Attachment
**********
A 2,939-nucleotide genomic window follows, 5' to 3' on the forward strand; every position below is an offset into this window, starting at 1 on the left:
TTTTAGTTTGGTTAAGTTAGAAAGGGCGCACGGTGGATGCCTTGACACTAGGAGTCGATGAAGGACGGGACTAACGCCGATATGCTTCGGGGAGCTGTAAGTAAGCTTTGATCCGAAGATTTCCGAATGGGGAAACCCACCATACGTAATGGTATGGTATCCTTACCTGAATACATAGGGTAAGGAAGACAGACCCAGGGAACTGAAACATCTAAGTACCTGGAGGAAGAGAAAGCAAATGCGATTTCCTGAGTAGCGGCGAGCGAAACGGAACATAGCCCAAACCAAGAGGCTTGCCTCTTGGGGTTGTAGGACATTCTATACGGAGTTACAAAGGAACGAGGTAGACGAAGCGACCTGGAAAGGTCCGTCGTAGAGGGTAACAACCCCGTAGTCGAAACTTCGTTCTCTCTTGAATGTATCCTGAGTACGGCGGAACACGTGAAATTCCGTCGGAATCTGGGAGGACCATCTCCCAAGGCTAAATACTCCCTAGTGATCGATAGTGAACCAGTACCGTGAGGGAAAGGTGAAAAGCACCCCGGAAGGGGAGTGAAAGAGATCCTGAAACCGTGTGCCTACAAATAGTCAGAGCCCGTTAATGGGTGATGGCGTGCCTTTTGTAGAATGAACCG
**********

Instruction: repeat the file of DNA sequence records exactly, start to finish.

A 2,939-nucleotide genomic window follows, 5' to 3' on the forward strand; every position below is an offset into this window, starting at 1 on the left:
TTTTAGTTTGGTTAAGTTAGAAAGGGCGCACGGTGGATGCCTTGACACTAGGAGTCGATGAAGGACGGGACTAACGCCGATATGCTTCGGGGAGCTGTAAGTAAGCTTTGATCCGAAGATTTCCGAATGGGGAAACCCACCATACGTAATGGTATGGTATCCTTACCTGAATACATAGGGTAAGGAAGACAGACCCAGGGAACTGAAACATCTAAGTACCTGGAGGAAGAGAAAGCAAATGCGATTTCCTGAGTAGCGGCGAGCGAAACGGAACATAGCCCAAACCAAGAGGCTTGCCTCTTGGGGTTGTAGGACATTCTATACGGAGTTACAAAGGAACGAGGTAGACGAAGCGACCTGGAAAGGTCCGTCGTAGAGGGTAACAACCCCGTAGTCGAAACTTCGTTCTCTCTTGAATGTATCCTGAGTACGGCGGAACACGTGAAATTCCGTCGGAATCTGGGAGGACCATCTCCCAAGGCTAAATACTCCCTAGTGATCGATAGTGAACCAGTACCGTGAGGGAAAGGTGAAAAGCACCCCGGAAGGGGAGTGAAAGAGATCCTGAAACCGTGTGCCTACAAATAGTCAGAGCCCGTTAATGGGTGATGGCGTGCCTTTTGTAGAATGAACCG